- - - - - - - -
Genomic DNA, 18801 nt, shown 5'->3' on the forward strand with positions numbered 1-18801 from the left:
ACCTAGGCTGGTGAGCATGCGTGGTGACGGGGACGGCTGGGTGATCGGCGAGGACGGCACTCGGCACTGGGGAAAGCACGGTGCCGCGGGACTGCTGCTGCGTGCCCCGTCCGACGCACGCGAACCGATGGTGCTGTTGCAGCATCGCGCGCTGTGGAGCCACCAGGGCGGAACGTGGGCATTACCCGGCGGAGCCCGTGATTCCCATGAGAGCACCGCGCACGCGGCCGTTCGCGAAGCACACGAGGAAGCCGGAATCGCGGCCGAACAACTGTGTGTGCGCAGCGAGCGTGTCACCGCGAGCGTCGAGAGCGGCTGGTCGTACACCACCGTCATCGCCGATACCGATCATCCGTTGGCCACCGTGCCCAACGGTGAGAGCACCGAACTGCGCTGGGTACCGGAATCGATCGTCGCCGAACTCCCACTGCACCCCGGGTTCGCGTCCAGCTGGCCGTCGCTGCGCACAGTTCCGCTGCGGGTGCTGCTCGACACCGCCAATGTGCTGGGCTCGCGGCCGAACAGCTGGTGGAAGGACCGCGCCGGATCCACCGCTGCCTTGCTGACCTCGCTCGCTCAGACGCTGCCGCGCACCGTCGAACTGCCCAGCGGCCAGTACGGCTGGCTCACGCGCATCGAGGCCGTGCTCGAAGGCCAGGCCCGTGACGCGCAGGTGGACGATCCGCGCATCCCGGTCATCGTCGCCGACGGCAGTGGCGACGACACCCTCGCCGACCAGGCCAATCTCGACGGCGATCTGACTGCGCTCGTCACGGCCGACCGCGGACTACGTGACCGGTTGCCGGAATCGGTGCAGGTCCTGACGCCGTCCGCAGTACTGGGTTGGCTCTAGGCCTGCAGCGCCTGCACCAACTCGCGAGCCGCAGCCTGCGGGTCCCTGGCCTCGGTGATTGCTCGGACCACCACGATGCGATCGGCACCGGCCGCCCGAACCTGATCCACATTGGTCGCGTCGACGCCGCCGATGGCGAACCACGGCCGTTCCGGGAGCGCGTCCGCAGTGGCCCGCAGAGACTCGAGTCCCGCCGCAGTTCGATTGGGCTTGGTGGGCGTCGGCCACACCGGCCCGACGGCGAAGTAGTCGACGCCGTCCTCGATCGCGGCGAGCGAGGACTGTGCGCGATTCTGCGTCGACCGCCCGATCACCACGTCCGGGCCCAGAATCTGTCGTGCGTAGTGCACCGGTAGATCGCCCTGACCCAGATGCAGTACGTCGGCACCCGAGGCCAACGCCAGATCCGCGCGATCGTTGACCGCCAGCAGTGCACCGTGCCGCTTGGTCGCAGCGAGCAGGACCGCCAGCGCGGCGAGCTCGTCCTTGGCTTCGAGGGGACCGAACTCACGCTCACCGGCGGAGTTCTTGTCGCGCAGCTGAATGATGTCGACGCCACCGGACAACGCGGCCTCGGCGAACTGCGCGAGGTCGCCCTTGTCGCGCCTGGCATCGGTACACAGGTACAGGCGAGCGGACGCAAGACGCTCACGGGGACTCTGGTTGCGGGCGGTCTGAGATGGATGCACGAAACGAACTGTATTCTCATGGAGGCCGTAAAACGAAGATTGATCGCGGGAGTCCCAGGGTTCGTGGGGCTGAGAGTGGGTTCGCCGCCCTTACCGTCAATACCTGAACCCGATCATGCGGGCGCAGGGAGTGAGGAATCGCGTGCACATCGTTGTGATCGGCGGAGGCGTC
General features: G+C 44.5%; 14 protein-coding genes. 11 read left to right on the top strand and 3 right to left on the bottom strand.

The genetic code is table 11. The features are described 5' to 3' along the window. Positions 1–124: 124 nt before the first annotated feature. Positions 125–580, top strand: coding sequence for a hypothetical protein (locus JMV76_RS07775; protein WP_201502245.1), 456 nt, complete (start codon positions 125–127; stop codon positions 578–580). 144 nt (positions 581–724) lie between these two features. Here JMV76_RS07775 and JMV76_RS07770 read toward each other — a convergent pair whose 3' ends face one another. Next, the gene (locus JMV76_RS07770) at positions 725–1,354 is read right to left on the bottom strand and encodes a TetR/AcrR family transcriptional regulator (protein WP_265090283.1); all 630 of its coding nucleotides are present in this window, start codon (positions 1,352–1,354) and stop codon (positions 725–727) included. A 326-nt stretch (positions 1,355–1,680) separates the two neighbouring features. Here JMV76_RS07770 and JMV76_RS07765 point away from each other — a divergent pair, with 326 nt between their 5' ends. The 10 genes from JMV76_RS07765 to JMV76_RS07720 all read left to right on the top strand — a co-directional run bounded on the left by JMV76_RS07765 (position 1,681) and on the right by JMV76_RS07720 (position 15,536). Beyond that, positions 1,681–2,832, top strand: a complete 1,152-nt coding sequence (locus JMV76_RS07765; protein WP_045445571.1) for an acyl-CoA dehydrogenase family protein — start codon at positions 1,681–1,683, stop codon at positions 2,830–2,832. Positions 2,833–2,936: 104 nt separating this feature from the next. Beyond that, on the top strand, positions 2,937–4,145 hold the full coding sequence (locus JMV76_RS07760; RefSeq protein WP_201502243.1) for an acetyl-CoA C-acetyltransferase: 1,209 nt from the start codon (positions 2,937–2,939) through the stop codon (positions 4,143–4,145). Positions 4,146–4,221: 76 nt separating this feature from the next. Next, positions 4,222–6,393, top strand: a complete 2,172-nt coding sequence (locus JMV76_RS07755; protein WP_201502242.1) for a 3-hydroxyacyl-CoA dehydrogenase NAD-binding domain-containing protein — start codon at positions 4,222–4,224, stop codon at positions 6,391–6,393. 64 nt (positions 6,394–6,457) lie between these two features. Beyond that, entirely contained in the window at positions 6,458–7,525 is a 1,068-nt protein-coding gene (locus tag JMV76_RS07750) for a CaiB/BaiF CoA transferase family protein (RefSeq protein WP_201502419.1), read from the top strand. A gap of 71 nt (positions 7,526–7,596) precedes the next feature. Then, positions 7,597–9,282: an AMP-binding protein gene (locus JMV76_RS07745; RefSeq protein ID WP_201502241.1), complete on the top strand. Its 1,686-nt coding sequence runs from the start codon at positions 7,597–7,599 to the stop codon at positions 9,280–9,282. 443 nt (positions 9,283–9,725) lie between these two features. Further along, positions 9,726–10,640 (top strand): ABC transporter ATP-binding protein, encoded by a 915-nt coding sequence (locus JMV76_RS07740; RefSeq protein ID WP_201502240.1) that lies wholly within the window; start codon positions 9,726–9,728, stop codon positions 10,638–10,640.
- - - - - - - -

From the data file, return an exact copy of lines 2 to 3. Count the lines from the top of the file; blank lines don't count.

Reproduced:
ACCTAGGCTGGTGAGCATGCGTGGTGACGGGGACGGCTGGGTGATCGGCGAGGACGGCACTCGGCACTGGGGAAAGCACGGTGCCGCGGGACTGCTGCTGCGTGCCCCGTCCGACGCACGCGAACCGATGGTGCTGTTGCAGCATCGCGCGCTGTGGAGCCACCAGGGCGGAACGTGGGCATTACCCGGCGGAGCCCGTGATTCCCATGAGAGCACCGCGCACGCGGCCGTTCGCGAAGCACACGAGGAAGCCGGAATCGCGGCCGAACAACTGTGTGTGCGCAGCGAGCGTGTCACCGCGAGCGTCGAGAGCGGCTGGTCGTACACCACCGTCATCGCCGATACCGATCATCCGTTGGCCACCGTGCCCAACGGTGAGAGCACCGAACTGCGCTGGGTACCGGAATCGATCGTCGCCGAACTCCCACTGCACCCCGGGTTCGCGTCCAGCTGGCCGTCGCTGCGCACAGTTCCGCTGCGGGTGCTGCTCGACACCGCCAATGTGCTGGGCTCGCGGCCGAACAGCTGGTGGAAGGACCGCGCCGGATCCACCGCTGCCTTGCTGACCTCGCTCGCTCAGACGCTGCCGCGCACCGTCGAACTGCCCAGCGGCCAGTACGGCTGGCTCACGCGCATCGAGGCCGTGCTCGAAGGCCAGGCCCGTGACGCGCAGGTGGACGATCCGCGCATCCCGGTCATCGTCGCCGACGGCAGTGGCGACGACACCCTCGCCGACCAGGCCAATCTCGACGGCGATCTGACTGCGCTCGTCACGGCCGACCGCGGACTACGTGACCGGTTGCCGGAATCGGTGCAGGTCCTGACGCCGTCCGCAGTACTGGGTTGGCTCTAGGCCTGCAGCGCCTGCACCAACTCGCGAGCCGCAGCCTGCGGGTCCCTGGCCTCGGTGATTGCTCGGACCACCACGATGCGATCGGCACCGGCCGCCCGAACCTGATCCACATTGGTCGCGTCGACGCCGCCGATGGCGAACCACGGCCGTTCCGGGAGCGCGTCCGCAGTGGCCCGCAGAGACTCGAGTCCCGCCGCAGTTCGATTGGGCTTGGTGGGCGTCGGCCACACCGGCCCGACGGCGAAGTAGTCGACGCCGTCCTCGATCGCGGCGAGCGAGGACTGTGCGCGATTCTGCGTCGACCGCCCGATCACCACGTCCGGGCCCAGAATCTGTCGTGCGTAGTGCACCGGTAGATCGCCCTGACCCAGATGCAGTACGTCGGCACCCGAGGCCAACGCCAGATCCGCGCGATCGTTGACCGCCAGCAGTGCACCGTGCCGCTTGGTCGCAGCGAGCAGGACCGCCAGCGCGGCGAGCTCGTCCTTGGCTTCGAGGGGACCGAACTCACGCTCACCGGCGGAGTTCTTGTCGCGCAGCTGAATGATGTCGACGCCACCGGACAACGCGGCCTCGGCGAACTGCGCGAGGTCGCCCTTGTCGCGCCTGGCATCGGTACACAGGTACAGGCGAGCGGACGCAAGACGCTCACGGGGACTCTGGTTGCGGGCGGTCTGAGATGGATGCACGAAACGAACTGTATTCTCATGGAGGCCGTAAAACGAAGATTGATCGCGGGAGTCCCAGGGTTCGTGGGGCTGAGAGTGGGTTCGCCGCCCTTACCGTCAATACCTGAACCCGATCATGCGGGCGCAGGGAGTGAGGAATCGCGTGCACATCGTTGTGATCGGCGGAGGCGTC
General features: G+C 44.5%; 14 protein-coding genes. 11 read left to right on the top strand and 3 right to left on the bottom strand.